Per aspera ad astra, little one!
The National Aeronautics and Space Administration’s Mars lander InSight sent its final goodbye with a photo of the planet’s surface, breaking many netizens’ hearts.
In a December 20 tweet, InSight shared a recent image of Mars using its lander-mounted Instrument Context Camera (ICC), noting that the robotic lander is about to sign off as its battery is running low.
“My power’s really low, so this may be the last image I can send. Don’t worry about me though: my time here has been both productive and serene. If I can keep talking to my mission team, I will – but I’ll be signing off here soon. Thanks for staying with me,” the tweet read.
Twitter users were saddened by the lander’s sign off as dust continued to choke out InSight’s power.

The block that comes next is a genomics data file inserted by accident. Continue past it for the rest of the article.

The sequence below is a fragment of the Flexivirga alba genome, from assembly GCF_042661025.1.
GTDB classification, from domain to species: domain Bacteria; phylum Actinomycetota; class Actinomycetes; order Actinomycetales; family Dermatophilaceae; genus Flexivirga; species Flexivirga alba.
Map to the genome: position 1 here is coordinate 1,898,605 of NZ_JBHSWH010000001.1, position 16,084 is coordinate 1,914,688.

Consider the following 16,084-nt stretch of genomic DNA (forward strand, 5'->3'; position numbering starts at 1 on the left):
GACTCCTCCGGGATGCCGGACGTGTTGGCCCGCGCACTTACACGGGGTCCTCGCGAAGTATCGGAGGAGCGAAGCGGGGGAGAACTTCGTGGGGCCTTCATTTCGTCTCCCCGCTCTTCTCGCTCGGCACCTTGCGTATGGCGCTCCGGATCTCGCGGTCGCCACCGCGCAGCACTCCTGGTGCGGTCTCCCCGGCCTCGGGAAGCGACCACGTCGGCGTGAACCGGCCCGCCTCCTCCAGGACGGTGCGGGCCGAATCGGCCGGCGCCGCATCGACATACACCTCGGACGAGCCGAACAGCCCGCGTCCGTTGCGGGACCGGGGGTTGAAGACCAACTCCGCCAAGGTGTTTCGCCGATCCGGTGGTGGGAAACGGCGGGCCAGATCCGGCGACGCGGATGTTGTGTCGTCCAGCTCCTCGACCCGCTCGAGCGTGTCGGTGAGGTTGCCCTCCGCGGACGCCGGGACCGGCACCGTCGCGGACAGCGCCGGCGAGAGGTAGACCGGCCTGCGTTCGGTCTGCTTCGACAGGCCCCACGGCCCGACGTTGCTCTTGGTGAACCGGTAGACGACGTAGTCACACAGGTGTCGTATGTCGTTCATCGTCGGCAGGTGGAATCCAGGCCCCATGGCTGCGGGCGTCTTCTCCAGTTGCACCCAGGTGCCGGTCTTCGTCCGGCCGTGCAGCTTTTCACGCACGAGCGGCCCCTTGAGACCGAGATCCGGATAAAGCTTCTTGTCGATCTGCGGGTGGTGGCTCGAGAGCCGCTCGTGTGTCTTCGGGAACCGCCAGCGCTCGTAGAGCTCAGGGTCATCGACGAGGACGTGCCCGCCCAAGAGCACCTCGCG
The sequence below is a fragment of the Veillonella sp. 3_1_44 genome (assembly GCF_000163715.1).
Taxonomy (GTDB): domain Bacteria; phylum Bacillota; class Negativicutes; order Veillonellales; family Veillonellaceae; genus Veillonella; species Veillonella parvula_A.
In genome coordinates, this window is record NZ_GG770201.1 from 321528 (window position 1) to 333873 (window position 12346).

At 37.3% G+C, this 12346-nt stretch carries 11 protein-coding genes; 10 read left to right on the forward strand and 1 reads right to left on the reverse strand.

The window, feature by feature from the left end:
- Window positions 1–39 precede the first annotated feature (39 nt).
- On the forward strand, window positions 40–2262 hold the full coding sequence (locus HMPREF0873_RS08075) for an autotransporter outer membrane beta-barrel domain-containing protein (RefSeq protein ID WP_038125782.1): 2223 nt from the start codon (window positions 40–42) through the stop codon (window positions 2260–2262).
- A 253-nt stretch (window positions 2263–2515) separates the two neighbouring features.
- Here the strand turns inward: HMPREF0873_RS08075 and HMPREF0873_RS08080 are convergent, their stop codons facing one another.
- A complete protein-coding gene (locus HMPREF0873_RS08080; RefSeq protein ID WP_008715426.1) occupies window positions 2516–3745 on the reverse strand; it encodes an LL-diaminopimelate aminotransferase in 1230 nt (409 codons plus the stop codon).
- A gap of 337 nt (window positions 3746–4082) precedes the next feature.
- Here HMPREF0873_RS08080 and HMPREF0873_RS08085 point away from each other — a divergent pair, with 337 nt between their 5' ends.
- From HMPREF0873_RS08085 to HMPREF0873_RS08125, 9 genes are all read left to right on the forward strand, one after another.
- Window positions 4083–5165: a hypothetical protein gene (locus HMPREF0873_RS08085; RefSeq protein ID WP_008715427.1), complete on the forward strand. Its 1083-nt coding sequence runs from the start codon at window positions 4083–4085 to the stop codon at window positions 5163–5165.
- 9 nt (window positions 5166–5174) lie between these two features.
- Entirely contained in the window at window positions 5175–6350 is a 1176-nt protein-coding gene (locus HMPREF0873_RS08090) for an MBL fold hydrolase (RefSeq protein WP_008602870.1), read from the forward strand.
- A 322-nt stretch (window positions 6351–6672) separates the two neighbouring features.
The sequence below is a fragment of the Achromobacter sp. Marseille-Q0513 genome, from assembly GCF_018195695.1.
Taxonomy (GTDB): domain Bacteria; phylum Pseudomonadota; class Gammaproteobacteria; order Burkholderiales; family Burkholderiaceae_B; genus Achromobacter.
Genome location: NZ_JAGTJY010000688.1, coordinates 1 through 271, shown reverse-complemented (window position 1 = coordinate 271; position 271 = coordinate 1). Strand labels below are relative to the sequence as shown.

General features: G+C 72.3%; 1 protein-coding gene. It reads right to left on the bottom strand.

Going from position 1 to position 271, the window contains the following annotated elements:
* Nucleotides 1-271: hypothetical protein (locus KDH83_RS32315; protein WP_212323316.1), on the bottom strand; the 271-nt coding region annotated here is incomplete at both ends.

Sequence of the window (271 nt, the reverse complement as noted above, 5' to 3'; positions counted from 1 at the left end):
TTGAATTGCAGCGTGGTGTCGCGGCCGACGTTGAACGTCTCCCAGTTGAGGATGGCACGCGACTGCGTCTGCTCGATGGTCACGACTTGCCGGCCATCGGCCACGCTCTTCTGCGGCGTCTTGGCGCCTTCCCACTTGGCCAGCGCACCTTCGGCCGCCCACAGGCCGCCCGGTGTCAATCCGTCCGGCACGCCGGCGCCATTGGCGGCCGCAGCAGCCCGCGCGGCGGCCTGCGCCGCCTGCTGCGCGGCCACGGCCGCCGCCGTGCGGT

InSight, or the Interior Exploration using Seismic Investigations, Geodesy and Heat Transport mission, was designed to give Mars its “first thorough checkup” 4.5 billion years after its formation.
With this mission, NASA was able to provide detailed information and knowledge regarding the Red Planet’s interior as it studied the planet’s in-depth “inner space” — its crust, mantle, and core.
InSight was launched on March 5, 2018 and landed eight months later on November 26.
According to NASA, the lander’s scientific goals were centered on uncovering the planet development processes that rocky bodies undergo by conducting probes on Mars’ interior structure and composition. InSight was also tasked to determine the present level of the planet’s tectonic activity and meteorite impact rate.
During its exploration on Mars, InSight lander provided 6,688 raw photographs of the planet and spent 1,446 Sols (or 1,485.75 Earth days) on its mission clock.
Banner courtesy: Mars InSight Mission’s website